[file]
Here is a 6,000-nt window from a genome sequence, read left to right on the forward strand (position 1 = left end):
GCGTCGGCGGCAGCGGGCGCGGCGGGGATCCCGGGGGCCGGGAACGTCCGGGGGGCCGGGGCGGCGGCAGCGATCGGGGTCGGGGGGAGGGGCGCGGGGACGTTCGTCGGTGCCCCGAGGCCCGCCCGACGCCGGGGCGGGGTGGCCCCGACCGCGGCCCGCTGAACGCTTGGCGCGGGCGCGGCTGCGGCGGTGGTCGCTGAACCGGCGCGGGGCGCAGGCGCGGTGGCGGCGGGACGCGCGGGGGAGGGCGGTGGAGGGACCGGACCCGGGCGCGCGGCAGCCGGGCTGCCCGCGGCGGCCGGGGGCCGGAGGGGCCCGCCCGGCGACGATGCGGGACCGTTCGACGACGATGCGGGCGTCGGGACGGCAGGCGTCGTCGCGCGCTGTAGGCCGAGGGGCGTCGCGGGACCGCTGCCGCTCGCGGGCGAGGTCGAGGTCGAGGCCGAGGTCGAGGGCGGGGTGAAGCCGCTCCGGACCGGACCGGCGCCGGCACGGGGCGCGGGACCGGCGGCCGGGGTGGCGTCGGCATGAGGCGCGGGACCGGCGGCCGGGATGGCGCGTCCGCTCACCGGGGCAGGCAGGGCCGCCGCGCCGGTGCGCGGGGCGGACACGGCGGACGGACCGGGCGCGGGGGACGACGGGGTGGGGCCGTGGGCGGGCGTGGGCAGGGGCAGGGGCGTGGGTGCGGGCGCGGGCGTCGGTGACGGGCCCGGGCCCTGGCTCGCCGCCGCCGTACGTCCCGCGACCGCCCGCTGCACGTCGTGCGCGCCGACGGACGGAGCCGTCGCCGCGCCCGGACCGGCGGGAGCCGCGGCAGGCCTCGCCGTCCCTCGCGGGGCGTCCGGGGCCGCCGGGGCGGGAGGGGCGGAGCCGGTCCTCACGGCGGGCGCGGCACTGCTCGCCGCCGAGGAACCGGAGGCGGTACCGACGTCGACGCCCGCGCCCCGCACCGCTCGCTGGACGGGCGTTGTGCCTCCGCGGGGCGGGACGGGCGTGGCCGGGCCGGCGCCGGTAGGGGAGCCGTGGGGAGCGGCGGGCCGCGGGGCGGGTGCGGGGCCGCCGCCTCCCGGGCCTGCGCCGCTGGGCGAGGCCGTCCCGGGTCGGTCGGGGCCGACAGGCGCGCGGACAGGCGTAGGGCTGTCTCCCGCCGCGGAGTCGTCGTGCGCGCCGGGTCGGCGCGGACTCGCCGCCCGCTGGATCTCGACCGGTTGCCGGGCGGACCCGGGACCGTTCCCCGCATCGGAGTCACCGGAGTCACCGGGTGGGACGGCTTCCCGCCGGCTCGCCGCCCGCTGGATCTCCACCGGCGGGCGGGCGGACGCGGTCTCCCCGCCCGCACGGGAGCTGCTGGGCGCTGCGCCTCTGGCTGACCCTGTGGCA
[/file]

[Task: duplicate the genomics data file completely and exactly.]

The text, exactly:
Here is a 6,000-nt window from a genome sequence, read left to right on the forward strand (position 1 = left end):
GCGTCGGCGGCAGCGGGCGCGGCGGGGATCCCGGGGGCCGGGAACGTCCGGGGGGCCGGGGCGGCGGCAGCGATCGGGGTCGGGGGGAGGGGCGCGGGGACGTTCGTCGGTGCCCCGAGGCCCGCCCGACGCCGGGGCGGGGTGGCCCCGACCGCGGCCCGCTGAACGCTTGGCGCGGGCGCGGCTGCGGCGGTGGTCGCTGAACCGGCGCGGGGCGCAGGCGCGGTGGCGGCGGGACGCGCGGGGGAGGGCGGTGGAGGGACCGGACCCGGGCGCGCGGCAGCCGGGCTGCCCGCGGCGGCCGGGGGCCGGAGGGGCCCGCCCGGCGACGATGCGGGACCGTTCGACGACGATGCGGGCGTCGGGACGGCAGGCGTCGTCGCGCGCTGTAGGCCGAGGGGCGTCGCGGGACCGCTGCCGCTCGCGGGCGAGGTCGAGGTCGAGGCCGAGGTCGAGGGCGGGGTGAAGCCGCTCCGGACCGGACCGGCGCCGGCACGGGGCGCGGGACCGGCGGCCGGGGTGGCGTCGGCATGAGGCGCGGGACCGGCGGCCGGGATGGCGCGTCCGCTCACCGGGGCAGGCAGGGCCGCCGCGCCGGTGCGCGGGGCGGACACGGCGGACGGACCGGGCGCGGGGGACGACGGGGTGGGGCCGTGGGCGGGCGTGGGCAGGGGCAGGGGCGTGGGTGCGGGCGCGGGCGTCGGTGACGGGCCCGGGCCCTGGCTCGCCGCCGCCGTACGTCCCGCGACCGCCCGCTGCACGTCGTGCGCGCCGACGGACGGAGCCGTCGCCGCGCCCGGACCGGCGGGAGCCGCGGCAGGCCTCGCCGTCCCTCGCGGGGCGTCCGGGGCCGCCGGGGCGGGAGGGGCGGAGCCGGTCCTCACGGCGGGCGCGGCACTGCTCGCCGCCGAGGAACCGGAGGCGGTACCGACGTCGACGCCCGCGCCCCGCACCGCTCGCTGGACGGGCGTTGTGCCTCCGCGGGGCGGGACGGGCGTGGCCGGGCCGGCGCCGGTAGGGGAGCCGTGGGGAGCGGCGGGCCGCGGGGCGGGTGCGGGGCCGCCGCCTCCCGGGCCTGCGCCGCTGGGCGAGGCCGTCCCGGGTCGGTCGGGGCCGACAGGCGCGCGGACAGGCGTAGGGCTGTCTCCCGCCGCGGAGTCGTCGTGCGCGCCGGGTCGGCGCGGACTCGCCGCCCGCTGGATCTCGACCGGTTGCCGGGCGGACCCGGGACCGTTCCCCGCATCGGAGTCACCGGAGTCACCGGGTGGGACGGCTTCCCGCCGGCTCGCCGCCCGCTGGATCTCCACCGGCGGGCGGGCGGACGCGGTCTCCCCGCCCGCACGGGAGCTGCTGGGCGCTGCGCCTCTGGCTGACCCTGTGGCA